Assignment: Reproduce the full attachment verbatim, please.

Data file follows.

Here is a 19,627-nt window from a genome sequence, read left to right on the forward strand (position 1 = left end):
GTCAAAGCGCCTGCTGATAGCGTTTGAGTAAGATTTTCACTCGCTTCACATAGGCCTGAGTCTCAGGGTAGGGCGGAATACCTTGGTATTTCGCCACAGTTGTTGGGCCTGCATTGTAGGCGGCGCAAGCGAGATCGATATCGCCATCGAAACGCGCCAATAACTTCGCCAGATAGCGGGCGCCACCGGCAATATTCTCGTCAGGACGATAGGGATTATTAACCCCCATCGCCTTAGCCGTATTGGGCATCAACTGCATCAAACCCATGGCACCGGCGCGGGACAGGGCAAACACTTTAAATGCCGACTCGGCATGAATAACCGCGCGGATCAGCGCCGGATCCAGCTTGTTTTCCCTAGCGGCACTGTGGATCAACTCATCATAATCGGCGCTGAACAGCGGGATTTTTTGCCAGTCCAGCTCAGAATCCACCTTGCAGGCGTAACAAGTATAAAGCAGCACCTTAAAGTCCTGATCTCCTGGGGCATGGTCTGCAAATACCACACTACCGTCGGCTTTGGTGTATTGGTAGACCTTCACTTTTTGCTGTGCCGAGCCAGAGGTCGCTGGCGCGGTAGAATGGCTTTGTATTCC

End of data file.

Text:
Here is a 19,627-nt window from a genome sequence, read left to right on the forward strand (position 1 = left end):
GTCAAAGCGCCTGCTGATAGCGTTTGAGTAAGATTTTCACTCGCTTCACATAGGCCTGAGTCTCAGGGTAGGGCGGAATACCTTGGTATTTCGCCACAGTTGTTGGGCCTGCATTGTAGGCGGCGCAAGCGAGATCGATATCGCCATCGAAACGCGCCAATAACTTCGCCAGATAGCGGGCGCCACCGGCAATATTCTCGTCAGGACGATAGGGATTATTAACCCCCATCGCCTTAGCCGTATTGGGCATCAACTGCATCAAACCCATGGCACCGGCGCGGGACAGGGCAAACACTTTAAATGCCGACTCGGCATGAATAACCGCGCGGATCAGCGCCGGATCCAGCTTGTTTTCCCTAGCGGCACTGTGGATCAACTCATCATAATCGGCGCTGAACAGCGGGATTTTTTGCCAGTCCAGCTCAGAATCCACCTTGCAGGCGTAACAAGTATAAAGCAGCACCTTAAAGTCCTGATCTCCTGGGGCATGGTCTGCAAATACCACACTACCGTCGGCTTTGGTGTATTGGTAGACCTTCACTTTTTGCTGTGCCGAGCCAGAGGTCGCTGGCGCGGTAGAATGGCTTTGTATTCC